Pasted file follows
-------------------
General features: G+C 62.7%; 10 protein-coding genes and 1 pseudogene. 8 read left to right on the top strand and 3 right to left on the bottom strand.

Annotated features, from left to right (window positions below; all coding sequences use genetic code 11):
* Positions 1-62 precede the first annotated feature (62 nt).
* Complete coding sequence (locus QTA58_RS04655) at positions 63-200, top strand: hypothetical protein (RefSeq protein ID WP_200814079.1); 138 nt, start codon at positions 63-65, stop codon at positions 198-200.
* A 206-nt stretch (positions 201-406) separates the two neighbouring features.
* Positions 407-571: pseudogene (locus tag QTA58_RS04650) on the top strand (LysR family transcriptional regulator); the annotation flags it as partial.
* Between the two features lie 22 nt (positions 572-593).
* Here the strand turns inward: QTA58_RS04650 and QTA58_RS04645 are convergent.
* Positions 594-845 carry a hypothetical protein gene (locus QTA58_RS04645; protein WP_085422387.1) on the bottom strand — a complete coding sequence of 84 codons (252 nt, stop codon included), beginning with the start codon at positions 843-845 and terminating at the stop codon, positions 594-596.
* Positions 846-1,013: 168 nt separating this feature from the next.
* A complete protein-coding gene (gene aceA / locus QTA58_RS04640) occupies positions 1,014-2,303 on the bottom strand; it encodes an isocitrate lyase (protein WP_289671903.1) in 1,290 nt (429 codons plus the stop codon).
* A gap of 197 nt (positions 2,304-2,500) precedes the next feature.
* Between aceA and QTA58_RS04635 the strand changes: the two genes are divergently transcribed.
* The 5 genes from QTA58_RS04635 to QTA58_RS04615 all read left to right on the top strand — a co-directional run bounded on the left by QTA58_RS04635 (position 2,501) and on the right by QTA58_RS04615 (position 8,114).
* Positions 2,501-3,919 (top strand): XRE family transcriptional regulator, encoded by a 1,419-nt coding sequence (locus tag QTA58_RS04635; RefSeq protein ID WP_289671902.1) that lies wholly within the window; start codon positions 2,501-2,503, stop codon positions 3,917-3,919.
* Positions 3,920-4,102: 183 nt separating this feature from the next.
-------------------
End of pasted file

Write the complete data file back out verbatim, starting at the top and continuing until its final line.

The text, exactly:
General features: G+C 62.7%; 10 protein-coding genes and 1 pseudogene. 8 read left to right on the top strand and 3 right to left on the bottom strand.

Annotated features, from left to right (window positions below; all coding sequences use genetic code 11):
* Positions 1-62 precede the first annotated feature (62 nt).
* Complete coding sequence (locus QTA58_RS04655) at positions 63-200, top strand: hypothetical protein (RefSeq protein ID WP_200814079.1); 138 nt, start codon at positions 63-65, stop codon at positions 198-200.
* A 206-nt stretch (positions 201-406) separates the two neighbouring features.
* Positions 407-571: pseudogene (locus tag QTA58_RS04650) on the top strand (LysR family transcriptional regulator); the annotation flags it as partial.
* Between the two features lie 22 nt (positions 572-593).
* Here the strand turns inward: QTA58_RS04650 and QTA58_RS04645 are convergent.
* Positions 594-845 carry a hypothetical protein gene (locus QTA58_RS04645; protein WP_085422387.1) on the bottom strand — a complete coding sequence of 84 codons (252 nt, stop codon included), beginning with the start codon at positions 843-845 and terminating at the stop codon, positions 594-596.
* Positions 846-1,013: 168 nt separating this feature from the next.
* A complete protein-coding gene (gene aceA / locus QTA58_RS04640) occupies positions 1,014-2,303 on the bottom strand; it encodes an isocitrate lyase (protein WP_289671903.1) in 1,290 nt (429 codons plus the stop codon).
* A gap of 197 nt (positions 2,304-2,500) precedes the next feature.
* Between aceA and QTA58_RS04635 the strand changes: the two genes are divergently transcribed.
* The 5 genes from QTA58_RS04635 to QTA58_RS04615 all read left to right on the top strand — a co-directional run bounded on the left by QTA58_RS04635 (position 2,501) and on the right by QTA58_RS04615 (position 8,114).
* Positions 2,501-3,919 (top strand): XRE family transcriptional regulator, encoded by a 1,419-nt coding sequence (locus tag QTA58_RS04635; RefSeq protein ID WP_289671902.1) that lies wholly within the window; start codon positions 2,501-2,503, stop codon positions 3,917-3,919.
* Positions 3,920-4,102: 183 nt separating this feature from the next.